Navigating Map the World

Travelzoo’s Map the World is designed to inspire children to learn about the world in which they live. The design elements have been specifically tailored for children ages 5 to 11. However, each puzzle offers varying degrees of difficulty to keep all audiences – adults and children alike – stimulated and engaged. The app also features a stopwatch to encourage players to try and beat past scores.

Tips on how to use

  • For younger children, it is best to have them try the easier puzzles first, to spark their interest and encourage ongoing development. We recommend beginning with the Canada, South America, Central America and Australasia puzzles.
  • Encourage your child to seek out larger puzzle pieces first because they are easier to place and free up the board.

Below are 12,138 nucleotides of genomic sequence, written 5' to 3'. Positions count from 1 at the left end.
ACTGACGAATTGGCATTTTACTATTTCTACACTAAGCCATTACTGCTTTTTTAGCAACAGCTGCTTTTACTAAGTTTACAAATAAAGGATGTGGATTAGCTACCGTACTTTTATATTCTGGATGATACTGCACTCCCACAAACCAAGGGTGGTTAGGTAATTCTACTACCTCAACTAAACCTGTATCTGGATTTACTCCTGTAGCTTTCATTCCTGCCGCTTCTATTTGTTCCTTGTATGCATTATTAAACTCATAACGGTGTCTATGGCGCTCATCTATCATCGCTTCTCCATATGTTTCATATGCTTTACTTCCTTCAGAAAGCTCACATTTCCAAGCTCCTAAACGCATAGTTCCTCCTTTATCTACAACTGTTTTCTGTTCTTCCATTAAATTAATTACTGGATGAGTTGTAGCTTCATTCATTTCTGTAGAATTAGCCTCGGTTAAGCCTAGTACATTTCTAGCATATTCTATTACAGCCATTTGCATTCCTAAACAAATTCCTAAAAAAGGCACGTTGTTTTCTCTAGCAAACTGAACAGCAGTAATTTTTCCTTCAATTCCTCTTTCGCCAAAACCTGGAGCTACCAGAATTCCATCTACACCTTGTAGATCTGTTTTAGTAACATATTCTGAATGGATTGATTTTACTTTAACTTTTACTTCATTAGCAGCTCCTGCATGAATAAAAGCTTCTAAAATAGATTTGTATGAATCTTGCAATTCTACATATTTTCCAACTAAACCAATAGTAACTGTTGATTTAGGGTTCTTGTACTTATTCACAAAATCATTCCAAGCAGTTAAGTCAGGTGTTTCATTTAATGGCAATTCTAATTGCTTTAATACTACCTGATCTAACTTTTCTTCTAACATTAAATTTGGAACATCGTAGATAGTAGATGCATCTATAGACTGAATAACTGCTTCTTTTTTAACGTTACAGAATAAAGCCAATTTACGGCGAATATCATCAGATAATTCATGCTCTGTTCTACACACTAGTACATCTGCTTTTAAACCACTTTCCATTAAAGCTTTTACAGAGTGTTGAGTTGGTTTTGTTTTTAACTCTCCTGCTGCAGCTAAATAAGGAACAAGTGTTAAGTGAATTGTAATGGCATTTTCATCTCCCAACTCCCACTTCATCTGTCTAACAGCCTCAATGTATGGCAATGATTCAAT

• Tilt your iPad when you need to separate puzzle pieces, or move them away from the corners of the board.
  • See if your child can beat his or her past scores, or the scores of siblings as a way to encourage learning through repetition.
Map of Africa

Bring the world to life

Map the World offers an ideal opportunity to bring the world to life for your child as you explore the puzzles together. During your conversations, consider simple tricks to personalize the experience for your child, including:
  • Discuss and show where your child lives in relation to the rest of the world. Include references about friends and relatives, where they live, or where they were originally from.
  • Contextualize the puzzles based on your child’s pre-existing knowledge. For instance:
    • "You can find penguins in Antarctica"
    • "Most lions live south of the Sahara Desert in Africa"
    • "The state of Massachusetts is where the Pilgrims first settled"
    • "England is part of the United Kingdom, along with Scotland, Wales and Northern Ireland"
    • "Many European countries like France, Italy, Poland and Finland, elect presidents, like the United States of America"
    • "Mount Everest, the tallest mountain on earth, sits on the border between China and Nepal"